A superb specimen of a Chicago alderman is Paddy Bauler, who represents the Forty-third Ward. Bauler's De Luxe Gardens, at north Avenue and Sedgwick, is as sedate a groggery as you will come upon in the city of Chicago. It occupies the former premises of the Immigrant State Bank, which went under in the crash, and the original lavatory solemnity of the interior's marble décor has never been altered. The high ceilings, the grilles barring the way to the vaults, and all the other accessories designed to nurture unfounded confidence remain to warn of the uncertainty of appearances, and the patrons conduct themselves as discreetly as men about to solicit a loan. It is here that the Alderman, who is also a member of the Cook County Democratic Committee, holds court, like Saint Louis of France under his tree of judgment, from nine to eleven each evening, when he is not travelling in Europe. Paddy travels often, and always in style; he says that trips to places like Rome and Palestine help him to understand the different kinds of people in his ward. The saloon's license is in his brother's name. Paddy has apparently done well at making his aldermanic salary of five thousand dollars a year stretch.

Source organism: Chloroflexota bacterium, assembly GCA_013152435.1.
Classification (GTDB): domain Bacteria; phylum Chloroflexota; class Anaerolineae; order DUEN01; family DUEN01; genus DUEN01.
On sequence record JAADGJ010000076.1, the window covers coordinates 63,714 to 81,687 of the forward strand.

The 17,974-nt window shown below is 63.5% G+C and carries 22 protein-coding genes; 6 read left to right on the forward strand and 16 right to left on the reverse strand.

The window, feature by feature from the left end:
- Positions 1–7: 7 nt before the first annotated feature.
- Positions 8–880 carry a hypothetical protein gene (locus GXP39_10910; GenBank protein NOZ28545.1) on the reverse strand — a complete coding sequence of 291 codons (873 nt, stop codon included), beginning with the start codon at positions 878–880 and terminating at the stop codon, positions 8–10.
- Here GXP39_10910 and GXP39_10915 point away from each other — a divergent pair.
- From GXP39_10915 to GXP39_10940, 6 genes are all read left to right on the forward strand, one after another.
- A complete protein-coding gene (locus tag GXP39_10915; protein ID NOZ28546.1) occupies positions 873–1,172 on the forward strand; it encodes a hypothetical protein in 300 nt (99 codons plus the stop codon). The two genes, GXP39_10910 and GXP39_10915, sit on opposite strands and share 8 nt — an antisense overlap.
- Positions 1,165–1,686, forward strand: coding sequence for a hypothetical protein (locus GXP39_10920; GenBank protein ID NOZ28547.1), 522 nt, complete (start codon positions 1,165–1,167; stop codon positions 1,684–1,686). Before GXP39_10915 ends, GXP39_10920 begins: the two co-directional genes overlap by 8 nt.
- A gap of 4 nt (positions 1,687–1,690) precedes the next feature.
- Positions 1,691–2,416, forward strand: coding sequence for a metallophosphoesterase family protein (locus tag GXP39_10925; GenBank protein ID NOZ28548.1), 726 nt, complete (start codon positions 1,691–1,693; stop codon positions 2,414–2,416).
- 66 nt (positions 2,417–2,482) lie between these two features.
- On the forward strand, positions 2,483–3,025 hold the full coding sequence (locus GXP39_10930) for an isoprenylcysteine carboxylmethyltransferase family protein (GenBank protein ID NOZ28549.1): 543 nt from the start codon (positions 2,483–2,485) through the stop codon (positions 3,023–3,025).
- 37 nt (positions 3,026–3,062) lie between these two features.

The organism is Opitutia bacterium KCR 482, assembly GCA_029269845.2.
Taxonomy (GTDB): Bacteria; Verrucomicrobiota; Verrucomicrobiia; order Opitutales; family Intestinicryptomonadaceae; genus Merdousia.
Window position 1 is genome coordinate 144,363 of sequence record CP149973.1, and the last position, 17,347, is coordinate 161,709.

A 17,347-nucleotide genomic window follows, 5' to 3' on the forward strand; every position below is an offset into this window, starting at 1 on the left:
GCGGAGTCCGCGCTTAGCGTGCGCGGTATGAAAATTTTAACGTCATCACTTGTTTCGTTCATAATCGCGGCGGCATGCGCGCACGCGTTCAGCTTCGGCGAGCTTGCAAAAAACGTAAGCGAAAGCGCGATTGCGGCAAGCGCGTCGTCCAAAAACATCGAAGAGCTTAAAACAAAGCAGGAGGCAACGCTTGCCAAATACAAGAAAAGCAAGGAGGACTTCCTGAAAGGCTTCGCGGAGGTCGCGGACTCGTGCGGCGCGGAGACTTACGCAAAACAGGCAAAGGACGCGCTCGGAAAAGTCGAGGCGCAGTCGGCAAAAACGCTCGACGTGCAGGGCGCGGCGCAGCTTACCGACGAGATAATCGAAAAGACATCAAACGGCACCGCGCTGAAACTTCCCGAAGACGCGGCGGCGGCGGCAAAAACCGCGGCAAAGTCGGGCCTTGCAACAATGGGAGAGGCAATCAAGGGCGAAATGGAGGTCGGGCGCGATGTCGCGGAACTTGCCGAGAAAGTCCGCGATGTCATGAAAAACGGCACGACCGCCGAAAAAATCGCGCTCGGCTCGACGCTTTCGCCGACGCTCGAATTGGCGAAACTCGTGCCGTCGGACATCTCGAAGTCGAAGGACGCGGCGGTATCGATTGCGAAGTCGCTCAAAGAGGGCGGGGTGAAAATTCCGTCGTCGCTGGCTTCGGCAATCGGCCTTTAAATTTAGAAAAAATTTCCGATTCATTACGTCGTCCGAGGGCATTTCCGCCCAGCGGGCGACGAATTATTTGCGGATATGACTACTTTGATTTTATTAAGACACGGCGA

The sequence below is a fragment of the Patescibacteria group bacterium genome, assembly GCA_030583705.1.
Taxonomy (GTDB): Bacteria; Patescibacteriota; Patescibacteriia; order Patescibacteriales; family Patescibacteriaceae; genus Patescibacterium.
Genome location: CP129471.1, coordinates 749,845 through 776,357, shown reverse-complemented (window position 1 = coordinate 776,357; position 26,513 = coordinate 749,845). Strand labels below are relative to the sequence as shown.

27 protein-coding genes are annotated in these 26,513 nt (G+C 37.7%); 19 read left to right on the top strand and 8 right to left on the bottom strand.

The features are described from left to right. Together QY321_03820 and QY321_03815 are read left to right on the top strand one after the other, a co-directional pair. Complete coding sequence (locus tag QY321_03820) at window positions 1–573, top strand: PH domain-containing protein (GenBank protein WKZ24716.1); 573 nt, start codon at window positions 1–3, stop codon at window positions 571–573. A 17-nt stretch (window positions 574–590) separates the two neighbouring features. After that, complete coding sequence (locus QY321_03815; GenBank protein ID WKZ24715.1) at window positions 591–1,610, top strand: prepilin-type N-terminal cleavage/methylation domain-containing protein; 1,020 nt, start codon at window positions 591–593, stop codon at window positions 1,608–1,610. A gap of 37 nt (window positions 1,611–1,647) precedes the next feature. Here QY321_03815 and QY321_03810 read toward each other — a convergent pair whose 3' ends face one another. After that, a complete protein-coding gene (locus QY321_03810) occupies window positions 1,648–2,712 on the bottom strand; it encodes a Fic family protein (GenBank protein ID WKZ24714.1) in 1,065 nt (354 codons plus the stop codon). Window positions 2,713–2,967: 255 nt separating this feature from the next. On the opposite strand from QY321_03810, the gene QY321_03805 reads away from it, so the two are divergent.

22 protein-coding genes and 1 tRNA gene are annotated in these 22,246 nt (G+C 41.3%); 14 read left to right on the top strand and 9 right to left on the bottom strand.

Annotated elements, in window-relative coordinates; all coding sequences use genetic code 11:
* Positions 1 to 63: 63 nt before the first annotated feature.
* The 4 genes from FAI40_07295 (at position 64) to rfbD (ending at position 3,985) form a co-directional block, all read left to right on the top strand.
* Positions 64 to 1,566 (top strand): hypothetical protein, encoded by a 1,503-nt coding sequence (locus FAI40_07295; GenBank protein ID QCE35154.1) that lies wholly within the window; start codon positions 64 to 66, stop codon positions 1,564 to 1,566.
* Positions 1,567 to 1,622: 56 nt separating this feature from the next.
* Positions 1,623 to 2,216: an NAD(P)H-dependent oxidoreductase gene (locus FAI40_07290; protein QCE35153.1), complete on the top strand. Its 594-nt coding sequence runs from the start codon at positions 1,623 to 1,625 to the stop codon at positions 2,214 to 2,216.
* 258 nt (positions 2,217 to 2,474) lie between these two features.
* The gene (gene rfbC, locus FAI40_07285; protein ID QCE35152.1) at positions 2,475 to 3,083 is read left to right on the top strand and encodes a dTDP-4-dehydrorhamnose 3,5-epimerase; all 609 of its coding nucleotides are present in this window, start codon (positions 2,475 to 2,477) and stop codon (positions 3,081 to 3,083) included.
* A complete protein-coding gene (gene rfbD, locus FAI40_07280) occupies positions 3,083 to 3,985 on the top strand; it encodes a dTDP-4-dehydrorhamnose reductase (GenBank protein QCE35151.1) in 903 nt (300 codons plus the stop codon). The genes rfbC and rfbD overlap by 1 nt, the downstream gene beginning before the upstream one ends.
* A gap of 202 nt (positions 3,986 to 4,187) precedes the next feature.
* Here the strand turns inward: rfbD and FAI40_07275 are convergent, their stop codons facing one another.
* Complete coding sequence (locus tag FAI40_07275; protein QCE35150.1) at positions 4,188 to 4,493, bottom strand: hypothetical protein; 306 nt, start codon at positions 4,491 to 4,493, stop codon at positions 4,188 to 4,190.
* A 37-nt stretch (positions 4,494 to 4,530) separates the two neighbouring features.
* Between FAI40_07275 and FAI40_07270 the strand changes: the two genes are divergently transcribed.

There is no entertainmentnot even a dice girlin the De Luxe Gardens. North Avenue, which begins near lake Michigan and runs straight west through the dimness until it hits the city line, lies only a little over a mile and a half north of the Loop, but it is the axis of an autonomous dreariness. The eastern end of the avenue, which is in Paddy's ward, has a small night life, with a German-language movie house, one or two German restaurants with zither players, and some Hungarian saloons, through which wander, in the course of the evening, a few fiddlers, who say that they are gypsies but that they have forgotten the Old Country music, because they are never asked for it. The favorite request numbers of Chicago Hungarians are "Tennessee Waltz" and "When Irish Eyes Are Smiling." Also, there are numerous bars that use low prices as their chief sales argument. These places seem purposely bare and flimsy, as if to assure the customers that nothing is being wasted on overhead. The liquor-license fee is low in Chicago, and the sheer number of saloons, even in backwash neighborhoods, is amazing. Curbstones are high, often consisting of two steps instead of one, and drunks sometimes take astonishing falls. These are seldom fatal.
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